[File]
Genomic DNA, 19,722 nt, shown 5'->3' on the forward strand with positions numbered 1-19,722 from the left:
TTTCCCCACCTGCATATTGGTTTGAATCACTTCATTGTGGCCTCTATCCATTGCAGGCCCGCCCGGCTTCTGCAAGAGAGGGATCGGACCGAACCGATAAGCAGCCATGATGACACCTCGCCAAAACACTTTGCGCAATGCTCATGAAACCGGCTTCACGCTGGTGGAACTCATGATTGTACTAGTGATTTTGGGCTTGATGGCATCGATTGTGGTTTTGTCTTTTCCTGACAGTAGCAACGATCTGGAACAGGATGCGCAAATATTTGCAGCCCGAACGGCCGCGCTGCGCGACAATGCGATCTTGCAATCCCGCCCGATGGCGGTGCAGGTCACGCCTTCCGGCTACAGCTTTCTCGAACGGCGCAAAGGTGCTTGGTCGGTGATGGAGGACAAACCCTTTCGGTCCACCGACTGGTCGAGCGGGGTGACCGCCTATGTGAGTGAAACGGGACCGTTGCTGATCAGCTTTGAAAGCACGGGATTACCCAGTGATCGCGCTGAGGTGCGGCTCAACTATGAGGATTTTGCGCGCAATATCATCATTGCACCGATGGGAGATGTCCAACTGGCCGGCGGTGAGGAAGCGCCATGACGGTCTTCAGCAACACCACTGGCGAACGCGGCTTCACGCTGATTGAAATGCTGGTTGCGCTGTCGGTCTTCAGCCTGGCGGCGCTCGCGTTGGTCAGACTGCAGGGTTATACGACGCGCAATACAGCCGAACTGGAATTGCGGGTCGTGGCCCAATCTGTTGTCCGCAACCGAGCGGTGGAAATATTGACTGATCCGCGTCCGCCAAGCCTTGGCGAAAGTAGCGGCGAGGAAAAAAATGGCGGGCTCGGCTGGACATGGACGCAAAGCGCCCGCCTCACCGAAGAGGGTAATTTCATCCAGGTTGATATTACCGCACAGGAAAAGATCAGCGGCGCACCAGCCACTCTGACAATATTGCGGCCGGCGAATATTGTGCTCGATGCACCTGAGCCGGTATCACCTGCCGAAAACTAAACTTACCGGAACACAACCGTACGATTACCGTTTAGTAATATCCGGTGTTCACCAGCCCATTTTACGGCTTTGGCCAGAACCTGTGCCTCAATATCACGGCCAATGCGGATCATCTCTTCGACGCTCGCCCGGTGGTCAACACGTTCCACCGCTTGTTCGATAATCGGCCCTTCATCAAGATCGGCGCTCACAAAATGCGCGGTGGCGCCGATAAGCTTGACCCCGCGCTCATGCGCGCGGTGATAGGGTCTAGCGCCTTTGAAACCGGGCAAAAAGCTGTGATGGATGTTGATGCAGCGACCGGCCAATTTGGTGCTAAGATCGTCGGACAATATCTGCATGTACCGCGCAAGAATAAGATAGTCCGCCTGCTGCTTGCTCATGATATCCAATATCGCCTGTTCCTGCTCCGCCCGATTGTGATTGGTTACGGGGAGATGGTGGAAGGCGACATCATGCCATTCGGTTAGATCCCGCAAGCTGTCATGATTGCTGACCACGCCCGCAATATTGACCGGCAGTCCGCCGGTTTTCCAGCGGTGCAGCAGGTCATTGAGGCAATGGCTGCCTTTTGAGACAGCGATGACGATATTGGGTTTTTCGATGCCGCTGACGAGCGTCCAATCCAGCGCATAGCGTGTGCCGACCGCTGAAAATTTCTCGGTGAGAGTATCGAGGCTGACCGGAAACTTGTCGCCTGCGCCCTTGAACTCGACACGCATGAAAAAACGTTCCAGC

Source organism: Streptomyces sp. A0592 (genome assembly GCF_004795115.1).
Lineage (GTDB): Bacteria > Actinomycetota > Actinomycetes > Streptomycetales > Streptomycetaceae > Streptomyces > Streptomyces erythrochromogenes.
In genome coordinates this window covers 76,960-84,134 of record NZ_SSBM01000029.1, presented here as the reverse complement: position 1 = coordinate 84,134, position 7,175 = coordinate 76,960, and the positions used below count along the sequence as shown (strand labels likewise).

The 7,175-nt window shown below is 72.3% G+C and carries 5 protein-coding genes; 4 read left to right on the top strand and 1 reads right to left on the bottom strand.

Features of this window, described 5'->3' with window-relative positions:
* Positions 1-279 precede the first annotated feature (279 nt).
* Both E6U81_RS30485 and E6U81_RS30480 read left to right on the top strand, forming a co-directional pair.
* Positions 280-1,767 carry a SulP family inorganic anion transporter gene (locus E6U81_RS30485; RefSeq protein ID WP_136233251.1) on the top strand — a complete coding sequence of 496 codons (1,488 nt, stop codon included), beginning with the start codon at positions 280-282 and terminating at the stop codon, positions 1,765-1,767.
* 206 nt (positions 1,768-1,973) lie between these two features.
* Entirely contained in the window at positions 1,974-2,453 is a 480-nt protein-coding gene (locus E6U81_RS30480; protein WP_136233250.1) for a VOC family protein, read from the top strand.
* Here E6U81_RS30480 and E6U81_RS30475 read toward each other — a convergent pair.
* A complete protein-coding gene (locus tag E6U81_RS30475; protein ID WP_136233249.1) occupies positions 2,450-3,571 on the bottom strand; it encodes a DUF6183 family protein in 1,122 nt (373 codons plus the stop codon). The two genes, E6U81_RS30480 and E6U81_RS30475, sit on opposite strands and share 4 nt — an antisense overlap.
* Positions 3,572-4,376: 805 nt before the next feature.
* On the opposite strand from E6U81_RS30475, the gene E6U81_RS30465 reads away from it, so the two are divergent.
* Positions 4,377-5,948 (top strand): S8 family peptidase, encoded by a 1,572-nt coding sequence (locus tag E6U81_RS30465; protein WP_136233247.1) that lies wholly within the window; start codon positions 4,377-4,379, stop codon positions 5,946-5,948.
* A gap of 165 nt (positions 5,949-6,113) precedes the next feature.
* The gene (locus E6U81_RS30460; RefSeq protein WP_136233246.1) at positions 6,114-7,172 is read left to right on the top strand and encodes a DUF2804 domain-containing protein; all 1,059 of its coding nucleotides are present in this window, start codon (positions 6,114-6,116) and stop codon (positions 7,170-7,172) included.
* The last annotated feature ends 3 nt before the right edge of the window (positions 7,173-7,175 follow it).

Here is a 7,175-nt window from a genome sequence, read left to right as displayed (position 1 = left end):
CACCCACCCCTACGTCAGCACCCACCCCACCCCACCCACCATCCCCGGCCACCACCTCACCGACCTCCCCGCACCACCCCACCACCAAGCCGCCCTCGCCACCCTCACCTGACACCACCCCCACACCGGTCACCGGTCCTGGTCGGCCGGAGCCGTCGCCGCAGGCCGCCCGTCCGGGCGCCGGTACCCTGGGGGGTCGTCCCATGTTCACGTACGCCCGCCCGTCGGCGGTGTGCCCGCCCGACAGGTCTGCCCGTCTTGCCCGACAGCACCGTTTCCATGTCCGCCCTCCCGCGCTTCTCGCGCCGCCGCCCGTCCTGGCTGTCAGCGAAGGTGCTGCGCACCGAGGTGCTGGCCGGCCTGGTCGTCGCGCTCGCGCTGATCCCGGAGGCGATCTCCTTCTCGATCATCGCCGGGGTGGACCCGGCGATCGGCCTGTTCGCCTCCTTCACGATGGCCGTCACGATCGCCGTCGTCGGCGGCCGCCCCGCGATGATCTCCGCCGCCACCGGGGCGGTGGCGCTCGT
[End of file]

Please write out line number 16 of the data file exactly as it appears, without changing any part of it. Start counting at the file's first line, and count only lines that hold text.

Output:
* On the opposite strand from E6U81_RS30475, the gene E6U81_RS30465 reads away from it, so the two are divergent.